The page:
Laurie as the star of the hit US show House
Laurie’s new character, Dr Eldon Chance, is a more sensitive fellow than the egotistical and sardonic Dr Gregory House, but is drawn into the complicated personal life of an attractive blonde patient, played by Gretchen Mol. With a history of money troubles, and battles with a difficult spouse he’s divorcing, Chance is forced to confront his own demons.
Laurie says: ‘Apart from both men having a medical degree, the similarity ends there. I always felt House was a very guarded character — he has a big shield around him of sarcasm and wit, sometimes cruelty.
‘Chance is much more naked and vulnerable — he’s protected by his professional skill, but that skill has not shielded him from the injuries and insults of this world.
‘He’s not tough — he feels the pain of his patients very keenly. He’s a good man, a kind man.’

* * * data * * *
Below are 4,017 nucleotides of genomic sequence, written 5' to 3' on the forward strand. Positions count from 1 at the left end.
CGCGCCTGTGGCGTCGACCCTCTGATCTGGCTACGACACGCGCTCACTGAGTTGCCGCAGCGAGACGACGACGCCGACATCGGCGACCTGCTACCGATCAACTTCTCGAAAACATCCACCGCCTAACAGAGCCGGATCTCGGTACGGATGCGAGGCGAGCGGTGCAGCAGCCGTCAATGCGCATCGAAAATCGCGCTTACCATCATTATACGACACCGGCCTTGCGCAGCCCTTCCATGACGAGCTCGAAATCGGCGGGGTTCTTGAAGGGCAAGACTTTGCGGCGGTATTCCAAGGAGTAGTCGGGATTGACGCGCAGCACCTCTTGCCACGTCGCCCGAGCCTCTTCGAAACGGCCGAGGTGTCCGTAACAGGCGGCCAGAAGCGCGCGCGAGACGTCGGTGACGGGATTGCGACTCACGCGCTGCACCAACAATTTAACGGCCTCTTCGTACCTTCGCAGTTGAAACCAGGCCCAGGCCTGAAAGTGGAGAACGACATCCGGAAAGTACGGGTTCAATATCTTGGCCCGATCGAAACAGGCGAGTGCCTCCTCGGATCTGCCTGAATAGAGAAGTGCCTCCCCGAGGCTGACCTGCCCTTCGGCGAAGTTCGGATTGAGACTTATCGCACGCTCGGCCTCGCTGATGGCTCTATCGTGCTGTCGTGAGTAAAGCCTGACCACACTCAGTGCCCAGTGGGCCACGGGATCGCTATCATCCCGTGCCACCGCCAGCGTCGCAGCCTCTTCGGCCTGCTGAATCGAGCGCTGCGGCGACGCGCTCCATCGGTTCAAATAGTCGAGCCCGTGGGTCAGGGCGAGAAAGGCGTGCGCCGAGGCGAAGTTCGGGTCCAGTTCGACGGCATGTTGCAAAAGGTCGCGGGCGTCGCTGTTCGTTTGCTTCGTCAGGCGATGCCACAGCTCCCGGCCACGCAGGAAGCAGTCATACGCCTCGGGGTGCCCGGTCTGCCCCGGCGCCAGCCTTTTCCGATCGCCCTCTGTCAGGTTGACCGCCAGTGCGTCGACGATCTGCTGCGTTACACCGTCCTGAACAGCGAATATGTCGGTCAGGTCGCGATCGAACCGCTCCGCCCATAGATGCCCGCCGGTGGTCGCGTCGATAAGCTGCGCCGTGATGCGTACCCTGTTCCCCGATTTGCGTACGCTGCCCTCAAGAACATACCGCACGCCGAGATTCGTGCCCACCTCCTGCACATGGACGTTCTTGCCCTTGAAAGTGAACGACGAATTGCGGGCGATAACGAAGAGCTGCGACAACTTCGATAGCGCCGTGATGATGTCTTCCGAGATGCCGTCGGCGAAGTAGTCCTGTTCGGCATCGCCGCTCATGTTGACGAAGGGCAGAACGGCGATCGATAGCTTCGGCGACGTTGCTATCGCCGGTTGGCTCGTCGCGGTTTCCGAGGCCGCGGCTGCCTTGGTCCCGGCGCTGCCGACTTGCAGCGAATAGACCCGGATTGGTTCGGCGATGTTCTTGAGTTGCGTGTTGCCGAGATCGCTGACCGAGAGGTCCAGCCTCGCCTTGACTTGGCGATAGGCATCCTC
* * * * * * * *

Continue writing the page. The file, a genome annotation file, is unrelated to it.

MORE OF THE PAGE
Another difference, he says, is that while House dealt with diseases of the body, Chance focuses exclusively on those of the mind. And that’s a fascinating place, because if you think about it, the 3lb of stuff we have between our ears — that’s the last undiscovered continent.
‘We’ve climbed all the mountains, we’ve gone down to the bottom of the Pacific Ocean, and in 20 years’ time we’ll have a Starbucks on Mars. But what is going on inside our brains is something we know almost nothing about, and that, in itself, is a fascinating premise.’
Given all this, why was The Night Manager so important to Hugh? ‘I’d been trying for 20 years to get the original story by John le Carre made. It was such a huge success that we are still reeling from all the reaction.
‘It was a complete thrill, but also sort of scary.
‘When you have something you have really wished for and hoped for and dreamed for, and it at last actually becomes real, then you have the worry of — oh, what if I don’t do it right? What if I don’t do justice to this creation which has been in my head for so long?
‘It’s that old thing that if someone tosses you a tennis ball you can catch it, but if someone tosses you a Faberge egg, then you have the anxiety about dropping it.